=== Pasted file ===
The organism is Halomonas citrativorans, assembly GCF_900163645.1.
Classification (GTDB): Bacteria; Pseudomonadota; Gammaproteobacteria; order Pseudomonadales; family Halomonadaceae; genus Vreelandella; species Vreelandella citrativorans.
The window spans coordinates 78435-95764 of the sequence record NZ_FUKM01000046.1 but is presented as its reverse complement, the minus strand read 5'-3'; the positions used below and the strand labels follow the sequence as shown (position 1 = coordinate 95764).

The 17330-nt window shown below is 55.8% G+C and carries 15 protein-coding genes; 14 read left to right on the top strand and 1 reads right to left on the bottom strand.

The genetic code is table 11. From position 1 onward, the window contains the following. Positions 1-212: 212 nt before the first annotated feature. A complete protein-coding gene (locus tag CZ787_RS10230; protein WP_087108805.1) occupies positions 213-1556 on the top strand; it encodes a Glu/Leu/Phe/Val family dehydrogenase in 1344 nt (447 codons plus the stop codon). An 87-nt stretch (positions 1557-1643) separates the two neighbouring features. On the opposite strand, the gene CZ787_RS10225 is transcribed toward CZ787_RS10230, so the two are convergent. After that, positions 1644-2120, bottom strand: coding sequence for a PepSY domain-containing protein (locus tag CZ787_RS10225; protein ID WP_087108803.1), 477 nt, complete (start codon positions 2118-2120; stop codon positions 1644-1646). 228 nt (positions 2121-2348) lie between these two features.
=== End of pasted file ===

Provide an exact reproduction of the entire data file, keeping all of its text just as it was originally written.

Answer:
The organism is Halomonas citrativorans, assembly GCF_900163645.1.
Classification (GTDB): Bacteria; Pseudomonadota; Gammaproteobacteria; order Pseudomonadales; family Halomonadaceae; genus Vreelandella; species Vreelandella citrativorans.
The window spans coordinates 78435-95764 of the sequence record NZ_FUKM01000046.1 but is presented as its reverse complement, the minus strand read 5'-3'; the positions used below and the strand labels follow the sequence as shown (position 1 = coordinate 95764).

The 17330-nt window shown below is 55.8% G+C and carries 15 protein-coding genes; 14 read left to right on the top strand and 1 reads right to left on the bottom strand.

The genetic code is table 11. From position 1 onward, the window contains the following. Positions 1-212: 212 nt before the first annotated feature. A complete protein-coding gene (locus tag CZ787_RS10230; protein WP_087108805.1) occupies positions 213-1556 on the top strand; it encodes a Glu/Leu/Phe/Val family dehydrogenase in 1344 nt (447 codons plus the stop codon). An 87-nt stretch (positions 1557-1643) separates the two neighbouring features. On the opposite strand, the gene CZ787_RS10225 is transcribed toward CZ787_RS10230, so the two are convergent. After that, positions 1644-2120, bottom strand: coding sequence for a PepSY domain-containing protein (locus tag CZ787_RS10225; protein ID WP_087108803.1), 477 nt, complete (start codon positions 2118-2120; stop codon positions 1644-1646). 228 nt (positions 2121-2348) lie between these two features.